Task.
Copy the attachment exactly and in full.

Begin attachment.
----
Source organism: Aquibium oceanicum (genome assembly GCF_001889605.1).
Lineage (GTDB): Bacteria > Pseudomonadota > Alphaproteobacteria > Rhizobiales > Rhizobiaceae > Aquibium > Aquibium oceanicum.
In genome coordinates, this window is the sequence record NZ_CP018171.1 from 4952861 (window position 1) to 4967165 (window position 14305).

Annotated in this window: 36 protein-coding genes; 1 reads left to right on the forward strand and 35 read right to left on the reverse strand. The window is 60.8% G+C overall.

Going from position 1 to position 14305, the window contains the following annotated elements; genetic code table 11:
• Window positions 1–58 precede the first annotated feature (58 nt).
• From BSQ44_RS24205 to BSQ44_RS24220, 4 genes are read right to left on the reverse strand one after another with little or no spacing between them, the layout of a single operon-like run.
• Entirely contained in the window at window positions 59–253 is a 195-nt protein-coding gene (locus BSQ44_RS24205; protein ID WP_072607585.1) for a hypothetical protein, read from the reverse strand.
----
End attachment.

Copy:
Source organism: Aquibium oceanicum (genome assembly GCF_001889605.1).
Lineage (GTDB): Bacteria > Pseudomonadota > Alphaproteobacteria > Rhizobiales > Rhizobiaceae > Aquibium > Aquibium oceanicum.
In genome coordinates, this window is the sequence record NZ_CP018171.1 from 4952861 (window position 1) to 4967165 (window position 14305).

Annotated in this window: 36 protein-coding genes; 1 reads left to right on the forward strand and 35 read right to left on the reverse strand. The window is 60.8% G+C overall.

Going from position 1 to position 14305, the window contains the following annotated elements; genetic code table 11:
• Window positions 1–58 precede the first annotated feature (58 nt).
• From BSQ44_RS24205 to BSQ44_RS24220, 4 genes are read right to left on the reverse strand one after another with little or no spacing between them, the layout of a single operon-like run.
• Entirely contained in the window at window positions 59–253 is a 195-nt protein-coding gene (locus BSQ44_RS24205; protein ID WP_072607585.1) for a hypothetical protein, read from the reverse strand.